More on the Expatriation Tax
As a coda to my article on the tax:
The HEART Act, passed on 17 June 2008, substantially modified provisions of the expatriation tax. Since the new law is materially different from the previous, I will attempt to explain the current tax consequences of expatriation.
Under the new expatriation tax law, effective for calendar year 2009, expatriates are treated as if they had liquidated all of their assets on the date prior to their expatriation. Under this provision, the taxpayer’s net gain is computed as if he or she had actually liquidated their assets. Net gain is the difference between the fair market value (theoretical selling price) and the taxpayer’s cost basis (actual purchase price). Once net gain is calculated, any net gain greater than $600,000 will be taxed as income in that calendar year. Remember that no sale need ever be made by the taxpayer.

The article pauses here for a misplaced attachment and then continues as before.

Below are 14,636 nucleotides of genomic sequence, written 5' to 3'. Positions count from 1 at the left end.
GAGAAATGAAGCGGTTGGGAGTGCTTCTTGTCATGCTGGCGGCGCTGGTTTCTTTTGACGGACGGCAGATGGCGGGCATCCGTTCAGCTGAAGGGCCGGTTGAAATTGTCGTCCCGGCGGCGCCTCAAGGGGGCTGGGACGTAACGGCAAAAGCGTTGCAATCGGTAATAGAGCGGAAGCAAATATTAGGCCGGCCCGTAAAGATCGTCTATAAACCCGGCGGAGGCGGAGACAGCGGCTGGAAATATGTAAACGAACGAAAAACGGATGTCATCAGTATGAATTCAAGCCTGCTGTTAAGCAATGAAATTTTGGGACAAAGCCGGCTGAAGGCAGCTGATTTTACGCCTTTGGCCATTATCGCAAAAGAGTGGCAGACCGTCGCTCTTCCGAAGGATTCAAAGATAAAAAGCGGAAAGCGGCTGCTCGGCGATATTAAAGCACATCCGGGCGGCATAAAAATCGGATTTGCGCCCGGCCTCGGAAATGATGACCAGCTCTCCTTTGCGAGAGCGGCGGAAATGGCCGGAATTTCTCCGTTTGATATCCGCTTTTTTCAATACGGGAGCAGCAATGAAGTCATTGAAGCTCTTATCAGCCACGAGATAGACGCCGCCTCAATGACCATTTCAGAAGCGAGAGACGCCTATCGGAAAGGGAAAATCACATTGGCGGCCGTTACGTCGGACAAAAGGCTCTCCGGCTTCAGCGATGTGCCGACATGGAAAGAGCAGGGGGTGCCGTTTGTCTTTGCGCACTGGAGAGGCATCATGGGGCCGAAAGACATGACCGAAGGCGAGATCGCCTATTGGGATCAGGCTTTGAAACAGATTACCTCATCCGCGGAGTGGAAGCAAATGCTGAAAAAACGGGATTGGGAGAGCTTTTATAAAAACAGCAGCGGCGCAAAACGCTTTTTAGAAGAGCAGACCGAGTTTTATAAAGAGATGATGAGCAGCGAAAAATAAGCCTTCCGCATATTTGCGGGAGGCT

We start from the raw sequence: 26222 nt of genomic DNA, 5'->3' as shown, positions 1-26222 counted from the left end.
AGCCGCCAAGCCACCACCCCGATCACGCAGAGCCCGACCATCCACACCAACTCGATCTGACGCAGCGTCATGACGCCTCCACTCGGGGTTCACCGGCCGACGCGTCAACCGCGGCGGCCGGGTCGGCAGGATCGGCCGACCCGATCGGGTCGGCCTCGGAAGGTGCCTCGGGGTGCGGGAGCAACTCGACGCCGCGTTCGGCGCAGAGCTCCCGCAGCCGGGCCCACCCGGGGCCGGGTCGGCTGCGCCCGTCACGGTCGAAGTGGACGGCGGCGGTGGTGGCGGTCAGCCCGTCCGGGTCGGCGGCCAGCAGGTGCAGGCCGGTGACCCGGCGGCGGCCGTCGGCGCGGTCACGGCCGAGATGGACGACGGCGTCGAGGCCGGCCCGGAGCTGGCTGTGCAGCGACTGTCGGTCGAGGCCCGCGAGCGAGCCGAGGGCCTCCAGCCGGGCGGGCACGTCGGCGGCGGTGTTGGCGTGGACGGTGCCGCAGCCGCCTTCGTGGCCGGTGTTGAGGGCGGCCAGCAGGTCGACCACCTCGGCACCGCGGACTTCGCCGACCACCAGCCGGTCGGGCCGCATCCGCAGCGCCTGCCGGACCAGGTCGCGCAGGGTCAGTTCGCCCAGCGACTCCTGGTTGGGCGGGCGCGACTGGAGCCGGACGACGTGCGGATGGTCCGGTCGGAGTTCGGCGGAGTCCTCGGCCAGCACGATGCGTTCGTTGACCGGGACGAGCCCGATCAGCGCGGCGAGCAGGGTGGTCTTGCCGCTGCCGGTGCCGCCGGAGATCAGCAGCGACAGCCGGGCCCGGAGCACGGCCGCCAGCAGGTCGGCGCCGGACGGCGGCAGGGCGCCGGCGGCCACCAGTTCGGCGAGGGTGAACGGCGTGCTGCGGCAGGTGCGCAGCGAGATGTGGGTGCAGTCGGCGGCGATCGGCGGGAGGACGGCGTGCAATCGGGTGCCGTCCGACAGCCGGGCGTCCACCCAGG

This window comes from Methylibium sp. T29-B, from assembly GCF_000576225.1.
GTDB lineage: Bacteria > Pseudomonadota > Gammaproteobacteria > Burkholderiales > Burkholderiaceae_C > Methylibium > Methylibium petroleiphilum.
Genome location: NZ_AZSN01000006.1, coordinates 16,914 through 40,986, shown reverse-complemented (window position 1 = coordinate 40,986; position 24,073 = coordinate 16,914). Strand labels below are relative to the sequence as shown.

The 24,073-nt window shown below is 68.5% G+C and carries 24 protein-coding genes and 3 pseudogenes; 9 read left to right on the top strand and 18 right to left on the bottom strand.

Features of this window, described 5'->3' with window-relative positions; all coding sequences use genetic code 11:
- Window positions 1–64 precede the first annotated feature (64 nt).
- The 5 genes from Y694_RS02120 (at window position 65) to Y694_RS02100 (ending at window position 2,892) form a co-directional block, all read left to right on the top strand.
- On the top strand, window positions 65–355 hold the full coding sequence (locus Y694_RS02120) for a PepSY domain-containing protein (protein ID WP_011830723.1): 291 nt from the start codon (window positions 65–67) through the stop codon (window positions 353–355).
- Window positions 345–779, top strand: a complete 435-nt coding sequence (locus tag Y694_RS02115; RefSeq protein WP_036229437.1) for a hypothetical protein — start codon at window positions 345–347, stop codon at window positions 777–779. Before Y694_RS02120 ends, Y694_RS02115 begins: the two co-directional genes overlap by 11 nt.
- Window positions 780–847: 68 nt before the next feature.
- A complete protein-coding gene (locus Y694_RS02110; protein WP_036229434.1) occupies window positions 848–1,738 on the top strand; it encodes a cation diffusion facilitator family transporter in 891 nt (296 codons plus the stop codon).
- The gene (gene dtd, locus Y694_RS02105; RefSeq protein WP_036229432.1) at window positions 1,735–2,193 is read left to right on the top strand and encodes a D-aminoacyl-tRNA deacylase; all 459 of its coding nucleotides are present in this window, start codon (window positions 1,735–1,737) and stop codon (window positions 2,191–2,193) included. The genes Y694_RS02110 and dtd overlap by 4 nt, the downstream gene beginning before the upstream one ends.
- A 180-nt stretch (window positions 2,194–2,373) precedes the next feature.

The new tax law also applies to deferred compensation (IRAs, 401(a), 403(b) plans, pension plans, stock options, etc.) of the expatriate. If the payer of the deferred compensation is a US citizen and the taxpayer expatriating has waived the right to a lower withholding rate, then the lucky expatriate is slapped with a 30% withholding tax on their deferred compensation. If the expatriate does not meet the aforementioned criteria then the deferred compensation is taxed (as income) based on the present value of the deferred compensation.
Fortunately, expatriates are not forced to remit their pound of flesh in the calendar year of their departure if they elect to take a deferral. These taxpayers can defer the recognition of the tax until they actually sell their assets or die. This may not seem like much of a silver lining but it does help expatriate taxpayers avoid a tax bill which they are financially incapable of paying without actually selling everything they own.